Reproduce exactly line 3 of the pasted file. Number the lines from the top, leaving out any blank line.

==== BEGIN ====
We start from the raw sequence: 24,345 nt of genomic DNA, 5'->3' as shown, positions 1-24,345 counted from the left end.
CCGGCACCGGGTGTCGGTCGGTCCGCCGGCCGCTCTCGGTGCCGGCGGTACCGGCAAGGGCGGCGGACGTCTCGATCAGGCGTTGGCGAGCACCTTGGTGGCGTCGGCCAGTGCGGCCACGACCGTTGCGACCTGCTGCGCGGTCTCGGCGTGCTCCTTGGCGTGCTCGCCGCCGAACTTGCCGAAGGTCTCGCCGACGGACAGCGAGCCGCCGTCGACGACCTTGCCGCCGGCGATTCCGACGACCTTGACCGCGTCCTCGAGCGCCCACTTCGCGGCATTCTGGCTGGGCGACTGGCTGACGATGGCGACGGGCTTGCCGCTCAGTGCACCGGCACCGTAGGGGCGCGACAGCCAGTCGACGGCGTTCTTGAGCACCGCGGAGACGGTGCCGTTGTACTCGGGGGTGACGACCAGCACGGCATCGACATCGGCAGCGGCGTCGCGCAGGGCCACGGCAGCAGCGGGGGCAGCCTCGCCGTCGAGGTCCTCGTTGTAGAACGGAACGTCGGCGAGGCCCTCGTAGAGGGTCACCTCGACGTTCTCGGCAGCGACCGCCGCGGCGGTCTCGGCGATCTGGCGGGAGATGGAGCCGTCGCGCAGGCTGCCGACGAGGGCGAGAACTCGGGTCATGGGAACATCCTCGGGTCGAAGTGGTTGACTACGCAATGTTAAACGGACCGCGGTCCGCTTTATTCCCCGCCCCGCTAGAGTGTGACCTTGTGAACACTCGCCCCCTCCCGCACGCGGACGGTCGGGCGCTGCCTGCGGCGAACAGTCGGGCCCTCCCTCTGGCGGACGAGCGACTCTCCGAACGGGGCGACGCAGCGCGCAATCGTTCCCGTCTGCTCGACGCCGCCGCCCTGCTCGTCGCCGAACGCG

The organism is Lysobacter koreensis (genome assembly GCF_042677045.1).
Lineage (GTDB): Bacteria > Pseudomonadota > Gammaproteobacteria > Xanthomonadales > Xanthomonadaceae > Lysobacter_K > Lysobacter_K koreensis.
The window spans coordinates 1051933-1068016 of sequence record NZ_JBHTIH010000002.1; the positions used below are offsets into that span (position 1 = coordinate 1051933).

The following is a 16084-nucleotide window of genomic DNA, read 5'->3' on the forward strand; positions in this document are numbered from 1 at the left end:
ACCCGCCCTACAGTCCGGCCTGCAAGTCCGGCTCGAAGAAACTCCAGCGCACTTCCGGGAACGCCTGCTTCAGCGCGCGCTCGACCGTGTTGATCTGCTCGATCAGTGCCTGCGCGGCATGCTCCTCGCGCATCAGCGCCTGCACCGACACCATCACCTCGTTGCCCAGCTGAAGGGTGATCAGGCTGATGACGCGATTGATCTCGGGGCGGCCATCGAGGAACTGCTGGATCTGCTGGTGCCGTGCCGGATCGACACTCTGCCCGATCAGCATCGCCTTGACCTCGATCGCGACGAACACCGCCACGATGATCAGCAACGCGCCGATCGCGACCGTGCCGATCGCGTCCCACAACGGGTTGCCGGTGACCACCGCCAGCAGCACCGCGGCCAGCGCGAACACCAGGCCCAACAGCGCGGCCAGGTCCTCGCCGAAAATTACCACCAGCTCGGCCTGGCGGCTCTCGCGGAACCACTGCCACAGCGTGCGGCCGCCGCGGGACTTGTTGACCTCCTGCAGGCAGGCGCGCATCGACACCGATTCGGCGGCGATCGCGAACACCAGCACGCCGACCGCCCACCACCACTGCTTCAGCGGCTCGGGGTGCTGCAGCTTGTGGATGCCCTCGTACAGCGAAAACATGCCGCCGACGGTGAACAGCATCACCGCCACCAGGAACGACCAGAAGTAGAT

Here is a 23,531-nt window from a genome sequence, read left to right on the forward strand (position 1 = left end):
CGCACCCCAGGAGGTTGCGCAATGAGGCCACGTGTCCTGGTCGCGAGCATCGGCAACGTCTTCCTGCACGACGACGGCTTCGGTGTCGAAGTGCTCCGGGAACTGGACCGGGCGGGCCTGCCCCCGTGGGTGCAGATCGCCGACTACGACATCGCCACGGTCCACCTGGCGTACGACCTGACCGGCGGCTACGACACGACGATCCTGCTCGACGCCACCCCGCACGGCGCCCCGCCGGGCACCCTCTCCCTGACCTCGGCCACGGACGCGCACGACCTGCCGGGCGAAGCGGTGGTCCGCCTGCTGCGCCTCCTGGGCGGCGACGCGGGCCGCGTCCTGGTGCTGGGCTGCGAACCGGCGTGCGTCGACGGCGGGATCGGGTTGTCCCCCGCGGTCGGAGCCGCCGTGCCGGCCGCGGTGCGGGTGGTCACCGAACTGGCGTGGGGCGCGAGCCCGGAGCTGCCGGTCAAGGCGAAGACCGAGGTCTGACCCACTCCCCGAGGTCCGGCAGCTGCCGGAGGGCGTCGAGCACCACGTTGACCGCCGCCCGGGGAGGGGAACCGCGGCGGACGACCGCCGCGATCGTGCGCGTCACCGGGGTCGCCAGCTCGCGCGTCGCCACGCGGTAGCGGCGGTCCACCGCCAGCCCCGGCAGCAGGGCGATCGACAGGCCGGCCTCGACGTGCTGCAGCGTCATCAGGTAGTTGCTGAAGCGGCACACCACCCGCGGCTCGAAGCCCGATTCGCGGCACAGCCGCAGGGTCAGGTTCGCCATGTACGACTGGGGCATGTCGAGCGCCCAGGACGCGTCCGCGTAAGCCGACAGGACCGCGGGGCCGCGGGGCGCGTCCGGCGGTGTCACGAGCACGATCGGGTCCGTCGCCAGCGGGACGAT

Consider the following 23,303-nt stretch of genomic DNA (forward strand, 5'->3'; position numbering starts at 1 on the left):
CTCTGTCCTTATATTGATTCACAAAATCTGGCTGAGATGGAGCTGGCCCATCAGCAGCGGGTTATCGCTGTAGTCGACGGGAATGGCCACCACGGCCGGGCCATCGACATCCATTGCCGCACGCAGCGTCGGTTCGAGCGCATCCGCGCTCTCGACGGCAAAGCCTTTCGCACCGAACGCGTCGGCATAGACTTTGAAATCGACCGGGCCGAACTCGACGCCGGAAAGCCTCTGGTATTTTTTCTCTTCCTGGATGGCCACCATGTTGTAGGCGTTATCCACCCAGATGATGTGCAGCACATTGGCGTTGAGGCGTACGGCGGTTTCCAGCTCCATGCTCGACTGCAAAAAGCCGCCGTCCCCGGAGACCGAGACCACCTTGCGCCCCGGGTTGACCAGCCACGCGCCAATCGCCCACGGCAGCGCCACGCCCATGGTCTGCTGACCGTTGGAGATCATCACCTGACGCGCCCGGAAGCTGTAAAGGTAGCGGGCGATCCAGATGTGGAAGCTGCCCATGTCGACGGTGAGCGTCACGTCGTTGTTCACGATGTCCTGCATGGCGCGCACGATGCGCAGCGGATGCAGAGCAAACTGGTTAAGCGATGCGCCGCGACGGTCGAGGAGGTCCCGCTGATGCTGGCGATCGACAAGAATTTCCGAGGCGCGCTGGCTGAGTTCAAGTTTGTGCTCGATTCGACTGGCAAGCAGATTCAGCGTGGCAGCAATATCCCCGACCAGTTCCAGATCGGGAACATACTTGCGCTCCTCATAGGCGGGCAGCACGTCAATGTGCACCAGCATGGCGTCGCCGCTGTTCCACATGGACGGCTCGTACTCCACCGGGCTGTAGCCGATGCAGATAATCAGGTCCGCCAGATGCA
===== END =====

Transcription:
The organism is Lysobacter koreensis (genome assembly GCF_042677045.1).